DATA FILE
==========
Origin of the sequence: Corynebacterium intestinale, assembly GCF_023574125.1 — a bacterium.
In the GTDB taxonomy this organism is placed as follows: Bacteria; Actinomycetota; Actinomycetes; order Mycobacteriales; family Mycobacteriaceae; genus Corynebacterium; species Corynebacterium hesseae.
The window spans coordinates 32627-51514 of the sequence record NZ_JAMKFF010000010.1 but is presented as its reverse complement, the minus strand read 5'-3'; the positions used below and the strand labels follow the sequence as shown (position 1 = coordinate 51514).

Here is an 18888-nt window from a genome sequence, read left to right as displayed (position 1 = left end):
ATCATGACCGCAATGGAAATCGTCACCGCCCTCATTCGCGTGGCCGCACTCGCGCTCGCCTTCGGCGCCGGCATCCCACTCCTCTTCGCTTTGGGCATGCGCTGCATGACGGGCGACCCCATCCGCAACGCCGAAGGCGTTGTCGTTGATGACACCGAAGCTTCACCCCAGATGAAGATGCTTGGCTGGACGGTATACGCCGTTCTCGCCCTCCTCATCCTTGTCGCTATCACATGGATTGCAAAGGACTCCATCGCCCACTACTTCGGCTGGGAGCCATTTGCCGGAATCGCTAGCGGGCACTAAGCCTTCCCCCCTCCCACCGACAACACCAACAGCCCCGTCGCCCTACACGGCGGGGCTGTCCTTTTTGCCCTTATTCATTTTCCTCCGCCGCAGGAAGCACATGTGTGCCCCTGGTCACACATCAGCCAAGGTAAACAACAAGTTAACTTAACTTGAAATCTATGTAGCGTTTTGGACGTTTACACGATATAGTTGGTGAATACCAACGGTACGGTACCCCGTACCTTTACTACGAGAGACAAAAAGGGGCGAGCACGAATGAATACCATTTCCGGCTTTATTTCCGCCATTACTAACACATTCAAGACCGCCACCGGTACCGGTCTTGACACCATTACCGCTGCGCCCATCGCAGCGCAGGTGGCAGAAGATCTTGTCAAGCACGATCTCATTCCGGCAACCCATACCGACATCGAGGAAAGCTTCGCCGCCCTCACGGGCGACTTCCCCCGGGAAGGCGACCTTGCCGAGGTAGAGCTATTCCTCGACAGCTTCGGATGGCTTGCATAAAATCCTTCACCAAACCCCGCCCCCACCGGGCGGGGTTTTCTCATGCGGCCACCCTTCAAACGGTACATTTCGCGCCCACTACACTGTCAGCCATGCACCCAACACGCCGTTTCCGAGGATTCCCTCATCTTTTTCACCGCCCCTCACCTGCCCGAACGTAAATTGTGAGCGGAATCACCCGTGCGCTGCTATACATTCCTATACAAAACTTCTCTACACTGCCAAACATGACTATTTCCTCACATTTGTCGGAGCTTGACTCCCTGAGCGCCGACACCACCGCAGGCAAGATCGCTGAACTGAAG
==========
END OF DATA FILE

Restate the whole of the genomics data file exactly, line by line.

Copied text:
Origin of the sequence: Corynebacterium intestinale, assembly GCF_023574125.1 — a bacterium.
In the GTDB taxonomy this organism is placed as follows: Bacteria; Actinomycetota; Actinomycetes; order Mycobacteriales; family Mycobacteriaceae; genus Corynebacterium; species Corynebacterium hesseae.
The window spans coordinates 32627-51514 of the sequence record NZ_JAMKFF010000010.1 but is presented as its reverse complement, the minus strand read 5'-3'; the positions used below and the strand labels follow the sequence as shown (position 1 = coordinate 51514).

Here is an 18888-nt window from a genome sequence, read left to right as displayed (position 1 = left end):
ATCATGACCGCAATGGAAATCGTCACCGCCCTCATTCGCGTGGCCGCACTCGCGCTCGCCTTCGGCGCCGGCATCCCACTCCTCTTCGCTTTGGGCATGCGCTGCATGACGGGCGACCCCATCCGCAACGCCGAAGGCGTTGTCGTTGATGACACCGAAGCTTCACCCCAGATGAAGATGCTTGGCTGGACGGTATACGCCGTTCTCGCCCTCCTCATCCTTGTCGCTATCACATGGATTGCAAAGGACTCCATCGCCCACTACTTCGGCTGGGAGCCATTTGCCGGAATCGCTAGCGGGCACTAAGCCTTCCCCCCTCCCACCGACAACACCAACAGCCCCGTCGCCCTACACGGCGGGGCTGTCCTTTTTGCCCTTATTCATTTTCCTCCGCCGCAGGAAGCACATGTGTGCCCCTGGTCACACATCAGCCAAGGTAAACAACAAGTTAACTTAACTTGAAATCTATGTAGCGTTTTGGACGTTTACACGATATAGTTGGTGAATACCAACGGTACGGTACCCCGTACCTTTACTACGAGAGACAAAAAGGGGCGAGCACGAATGAATACCATTTCCGGCTTTATTTCCGCCATTACTAACACATTCAAGACCGCCACCGGTACCGGTCTTGACACCATTACCGCTGCGCCCATCGCAGCGCAGGTGGCAGAAGATCTTGTCAAGCACGATCTCATTCCGGCAACCCATACCGACATCGAGGAAAGCTTCGCCGCCCTCACGGGCGACTTCCCCCGGGAAGGCGACCTTGCCGAGGTAGAGCTATTCCTCGACAGCTTCGGATGGCTTGCATAAAATCCTTCACCAAACCCCGCCCCCACCGGGCGGGGTTTTCTCATGCGGCCACCCTTCAAACGGTACATTTCGCGCCCACTACACTGTCAGCCATGCACCCAACACGCCGTTTCCGAGGATTCCCTCATCTTTTTCACCGCCCCTCACCTGCCCGAACGTAAATTGTGAGCGGAATCACCCGTGCGCTGCTATACATTCCTATACAAAACTTCTCTACACTGCCAAACATGACTATTTCCTCACATTTGTCGGAGCTTGACTCCCTGAGCGCCGACACCACCGCAGGCAAGATCGCTGAACTGAAG